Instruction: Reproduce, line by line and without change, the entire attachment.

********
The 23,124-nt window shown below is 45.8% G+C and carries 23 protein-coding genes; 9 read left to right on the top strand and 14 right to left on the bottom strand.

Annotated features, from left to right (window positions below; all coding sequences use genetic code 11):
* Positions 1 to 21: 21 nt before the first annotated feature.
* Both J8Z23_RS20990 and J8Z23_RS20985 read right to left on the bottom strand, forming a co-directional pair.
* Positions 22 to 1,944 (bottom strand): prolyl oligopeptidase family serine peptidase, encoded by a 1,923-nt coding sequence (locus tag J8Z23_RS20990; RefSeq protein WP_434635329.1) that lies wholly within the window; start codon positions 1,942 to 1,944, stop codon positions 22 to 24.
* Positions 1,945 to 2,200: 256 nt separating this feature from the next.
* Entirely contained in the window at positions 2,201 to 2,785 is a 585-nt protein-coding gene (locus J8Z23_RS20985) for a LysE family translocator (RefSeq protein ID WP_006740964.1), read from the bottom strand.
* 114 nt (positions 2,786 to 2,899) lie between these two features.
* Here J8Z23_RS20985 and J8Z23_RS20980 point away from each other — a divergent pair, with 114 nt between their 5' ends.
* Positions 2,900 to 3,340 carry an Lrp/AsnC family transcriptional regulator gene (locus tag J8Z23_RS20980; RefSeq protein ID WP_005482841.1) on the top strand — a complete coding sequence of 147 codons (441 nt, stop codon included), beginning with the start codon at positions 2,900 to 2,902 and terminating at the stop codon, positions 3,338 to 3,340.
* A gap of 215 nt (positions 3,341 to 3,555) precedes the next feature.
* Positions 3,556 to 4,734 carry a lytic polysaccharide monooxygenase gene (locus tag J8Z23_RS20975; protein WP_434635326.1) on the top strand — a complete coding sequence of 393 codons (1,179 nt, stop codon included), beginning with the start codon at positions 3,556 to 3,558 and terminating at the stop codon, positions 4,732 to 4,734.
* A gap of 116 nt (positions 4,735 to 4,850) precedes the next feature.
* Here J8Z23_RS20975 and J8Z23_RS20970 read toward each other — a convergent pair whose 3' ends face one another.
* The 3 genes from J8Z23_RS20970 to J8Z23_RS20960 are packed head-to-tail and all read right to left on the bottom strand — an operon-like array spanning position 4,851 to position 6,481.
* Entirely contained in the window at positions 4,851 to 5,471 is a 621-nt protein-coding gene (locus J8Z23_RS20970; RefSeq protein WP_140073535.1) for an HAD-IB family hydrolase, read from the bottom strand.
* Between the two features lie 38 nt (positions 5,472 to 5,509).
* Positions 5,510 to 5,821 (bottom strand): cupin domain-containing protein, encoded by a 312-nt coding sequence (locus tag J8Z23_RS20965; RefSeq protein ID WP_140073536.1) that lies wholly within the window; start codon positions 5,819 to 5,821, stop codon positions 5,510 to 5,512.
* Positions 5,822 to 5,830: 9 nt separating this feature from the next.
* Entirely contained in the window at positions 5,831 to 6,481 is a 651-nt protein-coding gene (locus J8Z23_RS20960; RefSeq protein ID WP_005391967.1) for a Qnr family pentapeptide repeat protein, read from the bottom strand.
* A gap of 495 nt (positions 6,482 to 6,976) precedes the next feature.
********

The 23,124-nt window shown below is 45.8% G+C and carries 23 protein-coding genes; 9 read left to right on the top strand and 14 right to left on the bottom strand.

Annotated features, from left to right (window positions below; all coding sequences use genetic code 11):
* Positions 1 to 21: 21 nt before the first annotated feature.
* Both J8Z23_RS20990 and J8Z23_RS20985 read right to left on the bottom strand, forming a co-directional pair.
* Positions 22 to 1,944 (bottom strand): prolyl oligopeptidase family serine peptidase, encoded by a 1,923-nt coding sequence (locus tag J8Z23_RS20990; RefSeq protein WP_434635329.1) that lies wholly within the window; start codon positions 1,942 to 1,944, stop codon positions 22 to 24.
* Positions 1,945 to 2,200: 256 nt separating this feature from the next.
* Entirely contained in the window at positions 2,201 to 2,785 is a 585-nt protein-coding gene (locus J8Z23_RS20985) for a LysE family translocator (RefSeq protein ID WP_006740964.1), read from the bottom strand.
* 114 nt (positions 2,786 to 2,899) lie between these two features.
* Here J8Z23_RS20985 and J8Z23_RS20980 point away from each other — a divergent pair, with 114 nt between their 5' ends.
* Positions 2,900 to 3,340 carry an Lrp/AsnC family transcriptional regulator gene (locus tag J8Z23_RS20980; RefSeq protein ID WP_005482841.1) on the top strand — a complete coding sequence of 147 codons (441 nt, stop codon included), beginning with the start codon at positions 2,900 to 2,902 and terminating at the stop codon, positions 3,338 to 3,340.
* A gap of 215 nt (positions 3,341 to 3,555) precedes the next feature.
* Positions 3,556 to 4,734 carry a lytic polysaccharide monooxygenase gene (locus tag J8Z23_RS20975; protein WP_434635326.1) on the top strand — a complete coding sequence of 393 codons (1,179 nt, stop codon included), beginning with the start codon at positions 3,556 to 3,558 and terminating at the stop codon, positions 4,732 to 4,734.
* A gap of 116 nt (positions 4,735 to 4,850) precedes the next feature.
* Here J8Z23_RS20975 and J8Z23_RS20970 read toward each other — a convergent pair whose 3' ends face one another.
* The 3 genes from J8Z23_RS20970 to J8Z23_RS20960 are packed head-to-tail and all read right to left on the bottom strand — an operon-like array spanning position 4,851 to position 6,481.
* Entirely contained in the window at positions 4,851 to 5,471 is a 621-nt protein-coding gene (locus J8Z23_RS20970; RefSeq protein WP_140073535.1) for an HAD-IB family hydrolase, read from the bottom strand.
* Between the two features lie 38 nt (positions 5,472 to 5,509).
* Positions 5,510 to 5,821 (bottom strand): cupin domain-containing protein, encoded by a 312-nt coding sequence (locus tag J8Z23_RS20965; RefSeq protein ID WP_140073536.1) that lies wholly within the window; start codon positions 5,819 to 5,821, stop codon positions 5,510 to 5,512.
* Positions 5,822 to 5,830: 9 nt separating this feature from the next.
* Entirely contained in the window at positions 5,831 to 6,481 is a 651-nt protein-coding gene (locus J8Z23_RS20960; RefSeq protein ID WP_005391967.1) for a Qnr family pentapeptide repeat protein, read from the bottom strand.
* A gap of 495 nt (positions 6,482 to 6,976) precedes the next feature.